or she will make a choice based on personal comfort level rather than
effectiveness or efficiency. Lurkers may be misled.
The same problem can occur with Google's "rate this post" which
sometimes can be reduced to:
Did it make me feel good?

On Jun 3, 8:23*am, "Stuart McCall" <smcc...@myunrealbox.comwrote:
Nor from where I'm sitting. It's actually an important part of the NG
'process' IMO. A quick 'thanks' lets lurkers know what worked. That's useful
information, not just trash that 'clogs up' the bandwidth.
Jun 27 '08 #18

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I don't expect a thank-you on every answer, and think it might "clutter" the
newsgroup if every thread included one. There is no "protocol" or "rule" on
the subject. But as Lyle wrote, when there's more than one suggestion, it's
to the benefit of others to know which one was tried and worked.

And, I suppose it doesn't _hurt_ to have our egos stroked _once in a while_;
goodness knows there are plenty of posters who point out when a suggestion
doesn't work (I start from the assumption that's only because they still
need an answer, but it is clear that some are complaints from posters who
believe they are "entitled" to a correct answer on the first try).

Larry
"lyle fairfield" <ly************@gmail.comwrote in message
news:98**********************************@d1g2000h sg.googlegroups.com...
Often, when a questioner is presented with five possible solutions he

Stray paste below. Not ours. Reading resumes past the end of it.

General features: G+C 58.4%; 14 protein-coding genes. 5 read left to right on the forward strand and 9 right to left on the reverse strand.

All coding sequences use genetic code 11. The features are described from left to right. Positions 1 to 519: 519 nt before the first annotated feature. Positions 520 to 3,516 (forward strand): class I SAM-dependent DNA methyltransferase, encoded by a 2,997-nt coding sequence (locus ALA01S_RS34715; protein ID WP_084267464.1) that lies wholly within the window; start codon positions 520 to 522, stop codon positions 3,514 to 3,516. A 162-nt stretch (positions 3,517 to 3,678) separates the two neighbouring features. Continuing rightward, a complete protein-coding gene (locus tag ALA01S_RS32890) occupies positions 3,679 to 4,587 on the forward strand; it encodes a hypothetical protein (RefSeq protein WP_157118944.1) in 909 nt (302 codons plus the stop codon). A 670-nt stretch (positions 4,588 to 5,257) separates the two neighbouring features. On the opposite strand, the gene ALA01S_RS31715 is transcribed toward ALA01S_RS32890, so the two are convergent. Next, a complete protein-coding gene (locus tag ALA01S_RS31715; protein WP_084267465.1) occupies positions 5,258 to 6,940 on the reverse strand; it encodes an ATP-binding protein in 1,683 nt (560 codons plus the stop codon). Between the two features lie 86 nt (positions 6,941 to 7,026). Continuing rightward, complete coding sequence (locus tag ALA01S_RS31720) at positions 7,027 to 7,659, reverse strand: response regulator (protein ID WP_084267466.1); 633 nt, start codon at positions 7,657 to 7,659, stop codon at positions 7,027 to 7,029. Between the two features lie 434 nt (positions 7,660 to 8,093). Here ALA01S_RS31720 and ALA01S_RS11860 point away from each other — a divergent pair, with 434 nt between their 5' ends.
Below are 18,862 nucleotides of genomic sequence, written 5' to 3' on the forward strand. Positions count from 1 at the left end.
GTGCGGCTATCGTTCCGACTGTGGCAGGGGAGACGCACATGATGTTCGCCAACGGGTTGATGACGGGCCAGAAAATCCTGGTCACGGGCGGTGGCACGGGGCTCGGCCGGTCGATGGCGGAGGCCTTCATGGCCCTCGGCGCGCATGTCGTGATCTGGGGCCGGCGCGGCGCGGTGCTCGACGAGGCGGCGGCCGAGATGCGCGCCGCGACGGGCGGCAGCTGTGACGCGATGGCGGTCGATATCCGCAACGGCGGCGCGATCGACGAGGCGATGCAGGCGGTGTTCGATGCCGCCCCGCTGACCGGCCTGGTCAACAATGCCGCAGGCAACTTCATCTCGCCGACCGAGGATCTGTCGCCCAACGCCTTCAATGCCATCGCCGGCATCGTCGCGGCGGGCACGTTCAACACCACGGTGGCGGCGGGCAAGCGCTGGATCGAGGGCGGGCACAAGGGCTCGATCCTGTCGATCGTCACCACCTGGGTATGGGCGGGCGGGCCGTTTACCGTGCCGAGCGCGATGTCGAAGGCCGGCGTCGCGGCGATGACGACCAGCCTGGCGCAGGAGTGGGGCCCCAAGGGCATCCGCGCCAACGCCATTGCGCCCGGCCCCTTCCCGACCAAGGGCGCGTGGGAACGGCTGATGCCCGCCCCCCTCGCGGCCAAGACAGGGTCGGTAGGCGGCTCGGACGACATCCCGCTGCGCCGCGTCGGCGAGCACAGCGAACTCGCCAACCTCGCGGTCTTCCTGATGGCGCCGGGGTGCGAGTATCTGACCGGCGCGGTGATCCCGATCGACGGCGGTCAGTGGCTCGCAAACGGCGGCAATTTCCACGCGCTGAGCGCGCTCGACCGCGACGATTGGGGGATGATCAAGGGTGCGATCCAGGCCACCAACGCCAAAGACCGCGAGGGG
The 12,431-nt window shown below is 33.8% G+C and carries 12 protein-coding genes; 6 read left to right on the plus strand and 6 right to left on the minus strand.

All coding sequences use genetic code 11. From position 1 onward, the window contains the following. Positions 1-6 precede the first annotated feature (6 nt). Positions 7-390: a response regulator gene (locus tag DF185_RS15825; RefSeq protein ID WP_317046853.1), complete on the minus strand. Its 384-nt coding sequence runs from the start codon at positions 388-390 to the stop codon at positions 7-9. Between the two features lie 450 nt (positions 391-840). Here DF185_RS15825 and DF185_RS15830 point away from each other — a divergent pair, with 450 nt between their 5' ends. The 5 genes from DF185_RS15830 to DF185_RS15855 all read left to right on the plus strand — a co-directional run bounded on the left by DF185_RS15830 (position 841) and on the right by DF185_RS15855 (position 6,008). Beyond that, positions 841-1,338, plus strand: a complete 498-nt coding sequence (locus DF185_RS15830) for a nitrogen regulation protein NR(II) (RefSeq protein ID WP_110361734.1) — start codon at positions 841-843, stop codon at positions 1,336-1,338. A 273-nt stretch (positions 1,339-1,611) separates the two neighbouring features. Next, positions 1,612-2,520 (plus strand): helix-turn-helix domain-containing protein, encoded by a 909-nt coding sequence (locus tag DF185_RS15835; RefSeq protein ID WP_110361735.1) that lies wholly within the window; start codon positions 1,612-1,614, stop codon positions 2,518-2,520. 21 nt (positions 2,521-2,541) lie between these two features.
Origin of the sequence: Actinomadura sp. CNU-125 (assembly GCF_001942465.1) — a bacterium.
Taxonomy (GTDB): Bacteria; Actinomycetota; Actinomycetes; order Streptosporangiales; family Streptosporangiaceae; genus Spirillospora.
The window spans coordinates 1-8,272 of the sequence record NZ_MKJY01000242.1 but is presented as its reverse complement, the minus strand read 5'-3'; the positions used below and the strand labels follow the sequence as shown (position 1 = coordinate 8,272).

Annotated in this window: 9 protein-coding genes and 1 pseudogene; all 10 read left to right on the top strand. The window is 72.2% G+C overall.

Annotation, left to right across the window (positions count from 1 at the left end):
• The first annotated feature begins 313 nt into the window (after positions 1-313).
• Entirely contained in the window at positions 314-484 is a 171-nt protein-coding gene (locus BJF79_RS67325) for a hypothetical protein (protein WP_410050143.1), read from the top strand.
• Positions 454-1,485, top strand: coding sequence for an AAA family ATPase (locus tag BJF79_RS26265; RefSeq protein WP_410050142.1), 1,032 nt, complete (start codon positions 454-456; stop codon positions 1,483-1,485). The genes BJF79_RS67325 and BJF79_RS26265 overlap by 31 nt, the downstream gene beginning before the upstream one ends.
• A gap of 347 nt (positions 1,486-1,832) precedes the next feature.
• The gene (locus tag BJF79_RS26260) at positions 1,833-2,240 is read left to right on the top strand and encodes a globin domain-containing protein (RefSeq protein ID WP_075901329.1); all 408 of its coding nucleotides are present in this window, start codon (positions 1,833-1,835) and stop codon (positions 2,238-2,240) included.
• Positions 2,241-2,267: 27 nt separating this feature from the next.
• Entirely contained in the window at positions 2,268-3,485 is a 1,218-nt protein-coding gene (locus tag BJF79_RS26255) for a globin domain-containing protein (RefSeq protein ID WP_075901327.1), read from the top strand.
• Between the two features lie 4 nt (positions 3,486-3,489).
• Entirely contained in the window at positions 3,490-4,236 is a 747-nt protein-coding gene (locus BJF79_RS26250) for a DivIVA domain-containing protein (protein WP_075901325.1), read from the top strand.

or she will make a choice based on personal comfort level rather than
effectiveness or efficiency. Lurkers may be misled.
The same problem can occur with Google's "rate this post" which
sometimes can be reduced to:
Did it make me feel good?

On Jun 3, 8:23 am, "Stuart McCall" <smcc...@myunrealbox.comwrote:
Nor from where I'm sitting. It's actually an important part of the NG
'process' IMO. A quick 'thanks' lets lurkers know what worked. That's
useful
information, not just trash that 'clogs up' the bandwidth.

Jun 27 '08 #19

P: n/a
Keith Wilby wrote:
"Chuck" <li*****@schoollink.netwrote in message
news:bs********************************@4ax.com...
>>
"I have a problem. How to fix it? Thank
you. Goodby until my next problem." I'm amazed at the patience of the
knowledgable responders.

I'm amazed at how many useful answers don't even receive a "thank you".

Keith.
I appreciate validation when I've answered a complex question.

Some people may pose a complex question/problem and the time and effort
given by the responders to help the poster is amazing. In those
situations they deserve a thank you. Too often I see no response from
the OP.

Validation does help make the time spent on another person's issues
worthwhile. Regardless whether or not the person receives validation
one can learn a lot about Access from this group.

One motivating factor, for me in responding to others, is the excellent
help I received when I first started using Access and helped me get over
the learning curve.



Jun 27 '08 #20

P: n/a
"Salad" <oi*@vinegar.comwrote in message
news:7J******************************@earthlink.co m...
>
One motivating factor, for me in responding to others, is the excellent
help I received when I first started using Access and helped me get over
the learning curve.
I'll second that.

Jun 27 '08 #21

P: n/a
Thank you. :-)

"Keith Wilby" <he**@there.comwrote in message
news:48**********@glkas0286.greenlnk.net...
"Neil" <no****@nospam.netwrote in message
news:ba*****************@flpi144.ffdc.sbc.com...
>I'd actually appreciate feedback from you or others re. this.

I like to get feedback as to whether or not I've helped and, if I have, a
quick "thank you" is appreciated. No clogging up from where I'm sitting.

Regards,
Keith.

Jun 27 '08 #22

P: n/a
Let me be clear: when there's some *content* to the message (such as this
worked, but the other didn't), I always post, and have no qualms about it. I
agree with you, that that's useful.

I'm referring here only to messages that say nothing but "Thank you." You